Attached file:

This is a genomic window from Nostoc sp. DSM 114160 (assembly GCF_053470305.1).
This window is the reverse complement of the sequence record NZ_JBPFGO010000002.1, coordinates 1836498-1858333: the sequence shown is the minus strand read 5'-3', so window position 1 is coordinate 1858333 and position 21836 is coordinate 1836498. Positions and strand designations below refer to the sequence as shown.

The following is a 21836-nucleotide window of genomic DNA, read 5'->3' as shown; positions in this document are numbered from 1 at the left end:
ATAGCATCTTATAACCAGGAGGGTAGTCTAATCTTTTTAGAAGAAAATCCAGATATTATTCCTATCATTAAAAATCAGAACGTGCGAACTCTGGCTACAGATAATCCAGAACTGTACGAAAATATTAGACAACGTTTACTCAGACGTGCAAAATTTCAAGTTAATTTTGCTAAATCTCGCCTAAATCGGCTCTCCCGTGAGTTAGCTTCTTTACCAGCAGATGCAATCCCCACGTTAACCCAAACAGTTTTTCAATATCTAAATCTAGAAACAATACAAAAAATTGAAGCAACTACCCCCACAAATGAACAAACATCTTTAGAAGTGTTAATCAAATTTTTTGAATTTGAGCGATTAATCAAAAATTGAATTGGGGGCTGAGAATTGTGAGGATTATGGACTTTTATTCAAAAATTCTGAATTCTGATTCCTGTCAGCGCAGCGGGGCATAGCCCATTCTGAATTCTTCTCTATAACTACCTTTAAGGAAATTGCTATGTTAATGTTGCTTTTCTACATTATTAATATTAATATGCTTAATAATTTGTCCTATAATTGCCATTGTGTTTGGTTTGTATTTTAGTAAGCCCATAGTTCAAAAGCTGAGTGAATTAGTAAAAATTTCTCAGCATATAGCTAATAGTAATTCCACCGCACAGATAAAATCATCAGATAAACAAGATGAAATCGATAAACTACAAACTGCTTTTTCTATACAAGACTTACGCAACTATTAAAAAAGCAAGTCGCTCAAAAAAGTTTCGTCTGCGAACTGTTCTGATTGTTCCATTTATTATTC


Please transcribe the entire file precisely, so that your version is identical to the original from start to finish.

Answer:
This is a genomic window from Nostoc sp. DSM 114160 (assembly GCF_053470305.1).
This window is the reverse complement of the sequence record NZ_JBPFGO010000002.1, coordinates 1836498-1858333: the sequence shown is the minus strand read 5'-3', so window position 1 is coordinate 1858333 and position 21836 is coordinate 1836498. Positions and strand designations below refer to the sequence as shown.

The following is a 21836-nucleotide window of genomic DNA, read 5'->3' as shown; positions in this document are numbered from 1 at the left end:
ATAGCATCTTATAACCAGGAGGGTAGTCTAATCTTTTTAGAAGAAAATCCAGATATTATTCCTATCATTAAAAATCAGAACGTGCGAACTCTGGCTACAGATAATCCAGAACTGTACGAAAATATTAGACAACGTTTACTCAGACGTGCAAAATTTCAAGTTAATTTTGCTAAATCTCGCCTAAATCGGCTCTCCCGTGAGTTAGCTTCTTTACCAGCAGATGCAATCCCCACGTTAACCCAAACAGTTTTTCAATATCTAAATCTAGAAACAATACAAAAAATTGAAGCAACTACCCCCACAAATGAACAAACATCTTTAGAAGTGTTAATCAAATTTTTTGAATTTGAGCGATTAATCAAAAATTGAATTGGGGGCTGAGAATTGTGAGGATTATGGACTTTTATTCAAAAATTCTGAATTCTGATTCCTGTCAGCGCAGCGGGGCATAGCCCATTCTGAATTCTTCTCTATAACTACCTTTAAGGAAATTGCTATGTTAATGTTGCTTTTCTACATTATTAATATTAATATGCTTAATAATTTGTCCTATAATTGCCATTGTGTTTGGTTTGTATTTTAGTAAGCCCATAGTTCAAAAGCTGAGTGAATTAGTAAAAATTTCTCAGCATATAGCTAATAGTAATTCCACCGCACAGATAAAATCATCAGATAAACAAGATGAAATCGATAAACTACAAACTGCTTTTTCTATACAAGACTTACGCAACTATTAAAAAAGCAAGTCGCTCAAAAAAGTTTCGTCTGCGAACTGTTCTGATTGTTCCATTTATTATTC